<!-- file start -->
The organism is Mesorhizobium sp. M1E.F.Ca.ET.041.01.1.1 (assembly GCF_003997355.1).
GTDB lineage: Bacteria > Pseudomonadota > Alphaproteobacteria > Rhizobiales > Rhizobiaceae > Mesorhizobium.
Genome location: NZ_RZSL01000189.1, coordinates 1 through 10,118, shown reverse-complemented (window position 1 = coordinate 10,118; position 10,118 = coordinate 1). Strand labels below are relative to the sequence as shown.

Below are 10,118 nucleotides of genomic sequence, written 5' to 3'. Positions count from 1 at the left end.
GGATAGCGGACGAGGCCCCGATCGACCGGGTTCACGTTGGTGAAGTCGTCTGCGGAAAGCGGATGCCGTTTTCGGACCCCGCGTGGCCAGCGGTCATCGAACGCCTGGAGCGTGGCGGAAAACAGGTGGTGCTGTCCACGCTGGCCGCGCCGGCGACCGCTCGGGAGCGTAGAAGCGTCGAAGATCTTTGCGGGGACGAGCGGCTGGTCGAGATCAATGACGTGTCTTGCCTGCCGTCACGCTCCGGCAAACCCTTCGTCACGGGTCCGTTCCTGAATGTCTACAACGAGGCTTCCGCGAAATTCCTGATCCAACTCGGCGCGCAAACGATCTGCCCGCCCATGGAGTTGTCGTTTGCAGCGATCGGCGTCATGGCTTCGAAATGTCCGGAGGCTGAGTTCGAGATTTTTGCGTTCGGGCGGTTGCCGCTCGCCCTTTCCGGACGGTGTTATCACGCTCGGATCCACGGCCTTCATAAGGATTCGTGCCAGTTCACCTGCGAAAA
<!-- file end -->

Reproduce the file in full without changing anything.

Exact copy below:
The organism is Mesorhizobium sp. M1E.F.Ca.ET.041.01.1.1 (assembly GCF_003997355.1).
GTDB lineage: Bacteria > Pseudomonadota > Alphaproteobacteria > Rhizobiales > Rhizobiaceae > Mesorhizobium.
Genome location: NZ_RZSL01000189.1, coordinates 1 through 10,118, shown reverse-complemented (window position 1 = coordinate 10,118; position 10,118 = coordinate 1). Strand labels below are relative to the sequence as shown.

Below are 10,118 nucleotides of genomic sequence, written 5' to 3'. Positions count from 1 at the left end.
GGATAGCGGACGAGGCCCCGATCGACCGGGTTCACGTTGGTGAAGTCGTCTGCGGAAAGCGGATGCCGTTTTCGGACCCCGCGTGGCCAGCGGTCATCGAACGCCTGGAGCGTGGCGGAAAACAGGTGGTGCTGTCCACGCTGGCCGCGCCGGCGACCGCTCGGGAGCGTAGAAGCGTCGAAGATCTTTGCGGGGACGAGCGGCTGGTCGAGATCAATGACGTGTCTTGCCTGCCGTCACGCTCCGGCAAACCCTTCGTCACGGGTCCGTTCCTGAATGTCTACAACGAGGCTTCCGCGAAATTCCTGATCCAACTCGGCGCGCAAACGATCTGCCCGCCCATGGAGTTGTCGTTTGCAGCGATCGGCGTCATGGCTTCGAAATGTCCGGAGGCTGAGTTCGAGATTTTTGCGTTCGGGCGGTTGCCGCTCGCCCTTTCCGGACGGTGTTATCACGCTCGGATCCACGGCCTTCATAAGGATTCGTGCCAGTTCACCTGCGAAAA